It’s worth pointing out, in light of Pelonero’s strident insistence on the Times’s eternal respectability, that panicked thinking about homosexuals appeared regularly in that paper. A.M. Rosenthal, the city editor who put Kitty Genovese on the front page, was for much of his life a notorious homophobe who refused to let the word “gay” appear in his section’s pages. Less than three months before the Genovese murder, the front-page headline was Growth of Overt Homosexuality in City Provokes Wide Concern. The night Genovese died, Cook writes, the police peppered Zielonko with questions about their relationship: “their past affairs, their sex life, their sexual positions.” But none of this made it into the Times, where the women were described as roommates.
Tug a loose seam and it keeps unravelling. For the reading public, the attitude of Genovese’s neighbors was summed up by a single quote from the Times story: “I didn’t want to get involved.” The quote came from Karl Ross, a regular presence in Genovese and Zielonko’s apartment. Ross was a gay man and, on the basis of the limited evidence available, a preternaturally fearful one, prone to soothing his anxieties with alcohol. On the night of the murder, he was drunk. When he heard screaming in his building’s foyer, he hesitated to do anything at all. Eventually, he opened the door, then promptly turned away and called a friend, who discouraged him from getting involved. Later, he called a neighbor, who told Ross to contact the police and said he could use her phone. He climbed out the window and crawled across the roof to her apartment, where he finally dialed the police. In the story as told by the Times, it’s easy to hear “I didn’t want to get involved” as “I didn’t want to help my suffering neighbor.” But the more one learns about Ross, the easier it gets to hear another translation: “I didn’t want to get involved with the police, who—like The New York Times—view homosexuality as a menace to society.”
The more drastic flattening of the Genovese story, though, has taken place in the academy, and this is an aspect of the saga to which neither Cook nor Pelonero pays much attention. Both mention the famous psychological research that the murder prompted, but only in passing, and primarily as evidence that Genovese’s murder was important—the sort of event worth writing a book about. By taking Darley and Latané’s conclusions about bystanders as a given, they miss a valuable chance to analyze myth-making in action.
In her 1995 book The Stubborn Particulars of Social Psychology, Frances Cherry devotes a chapter to the Genovese case and the research it inspired. She points out that whatever Darley and Latané’s papers prove about bystander psychology, they reveal at least as much—probably more—about the preoccupations of American social science in the 1960s. The research imperative of the era, she argues, was to generate broad theories, testable by laboratory experiments, about the behavior of all humans, or at least about the largest groups possible. This preference involved a good deal of hard-science envy. The theory of gravity, for example, applies equally to all objects, and helps us design airplanes and missiles; social scientists, hungry to make pronouncements of similar scope, rigor and usefulness will try to cook up theories that apply to the biggest categories possible—for example, all bystanders in all emergencies.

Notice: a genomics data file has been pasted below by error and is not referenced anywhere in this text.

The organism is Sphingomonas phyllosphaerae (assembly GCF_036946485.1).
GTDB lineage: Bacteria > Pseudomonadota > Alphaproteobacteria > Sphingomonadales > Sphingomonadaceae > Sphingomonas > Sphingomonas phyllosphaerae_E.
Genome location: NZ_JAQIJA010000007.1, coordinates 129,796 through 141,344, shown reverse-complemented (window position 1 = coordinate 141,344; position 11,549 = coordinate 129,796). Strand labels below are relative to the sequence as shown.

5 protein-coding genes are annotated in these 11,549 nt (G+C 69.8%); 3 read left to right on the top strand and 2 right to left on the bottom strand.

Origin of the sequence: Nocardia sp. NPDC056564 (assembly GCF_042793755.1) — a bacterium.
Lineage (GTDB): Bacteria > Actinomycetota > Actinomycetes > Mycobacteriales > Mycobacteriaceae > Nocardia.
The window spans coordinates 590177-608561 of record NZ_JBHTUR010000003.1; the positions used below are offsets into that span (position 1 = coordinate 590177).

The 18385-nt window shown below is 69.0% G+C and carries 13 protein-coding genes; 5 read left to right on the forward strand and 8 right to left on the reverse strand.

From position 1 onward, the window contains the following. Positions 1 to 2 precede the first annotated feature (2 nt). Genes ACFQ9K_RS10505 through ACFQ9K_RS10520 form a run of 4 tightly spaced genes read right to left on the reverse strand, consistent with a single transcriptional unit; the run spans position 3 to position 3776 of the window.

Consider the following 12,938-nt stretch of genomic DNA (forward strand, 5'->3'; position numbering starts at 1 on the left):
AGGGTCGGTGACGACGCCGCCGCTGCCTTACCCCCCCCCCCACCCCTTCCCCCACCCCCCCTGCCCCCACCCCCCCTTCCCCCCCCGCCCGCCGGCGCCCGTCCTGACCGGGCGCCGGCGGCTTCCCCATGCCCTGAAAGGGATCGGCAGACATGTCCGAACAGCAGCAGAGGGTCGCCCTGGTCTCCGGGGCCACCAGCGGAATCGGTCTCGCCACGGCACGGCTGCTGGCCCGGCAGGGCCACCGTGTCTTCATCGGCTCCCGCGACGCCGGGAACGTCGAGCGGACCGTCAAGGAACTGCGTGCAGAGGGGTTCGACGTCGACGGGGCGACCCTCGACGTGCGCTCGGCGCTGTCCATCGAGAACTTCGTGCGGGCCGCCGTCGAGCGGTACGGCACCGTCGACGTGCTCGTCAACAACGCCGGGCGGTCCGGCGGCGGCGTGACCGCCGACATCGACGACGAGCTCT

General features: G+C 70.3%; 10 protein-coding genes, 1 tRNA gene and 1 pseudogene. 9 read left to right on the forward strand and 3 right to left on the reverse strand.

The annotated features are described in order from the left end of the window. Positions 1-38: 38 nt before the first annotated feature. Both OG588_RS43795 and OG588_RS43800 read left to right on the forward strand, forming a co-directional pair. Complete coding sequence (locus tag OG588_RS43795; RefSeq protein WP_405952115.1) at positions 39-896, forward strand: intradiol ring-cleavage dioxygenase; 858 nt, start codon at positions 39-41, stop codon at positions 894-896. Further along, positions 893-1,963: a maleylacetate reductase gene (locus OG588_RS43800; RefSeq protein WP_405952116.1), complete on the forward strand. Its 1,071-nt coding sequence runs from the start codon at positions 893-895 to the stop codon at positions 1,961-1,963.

Not mentioned by Cherry, but I think equally influential, was a Cold War fixation on the possibility that a fatal passivity lurked in the mind of the common man. Fears of communist brainwashing were rampant, as was commentary on the increasing feminization of the American man, his ever-softening backbone, and the threat that his weak, mommy-coddled will posed to the American project. This fixation is on ample display in the other “greatest hits” experiments of social science in the same era, most obviously Stanley Milgram’s electroshock obedience tests and Philip Zimbardo’s simulation of a prison in the basement of the Stanford library.
And so in the 1960s, when the field—on the hunt for universals, fretting about the spineless man on the street—turned its gaze to the Genovese murder, it saw a group of witnesses refusing to help someone in trouble, and from there built a universal theory of group passivity. Looking back on the night of the murder through the lens of Darley and Latané’s influential theory, the most important variable is obvious: the group. But as Cherry points out, this is obtuse. Surely it is just as relevant that Genovese was a woman and her killer was a man. Surely it matters that, at the time, violence inflicted by a man on his wife or romantic partner was widely considered a private affair. (Although Moseley and Genovese had had no prior contact, in the dark of night, most of the witnesses didn’t know what they were looking at.) Surely it matters that, in the eyes of the law as it stood in 1964, it was impossible for a man to rape his wife.
But these are specific features of what it meant to be a certain gender in a certain country at a certain point in history—hardly the stuff of universal psychological truth. The parable erases the particulars. Most shockingly, the fact that Moseley raped Genovese wasn’t even mentioned in the front-page Times article, Darley and Latané’s seminal paper or The Unresponsive Bystander. To this day, it is not a well-known aspect of the story.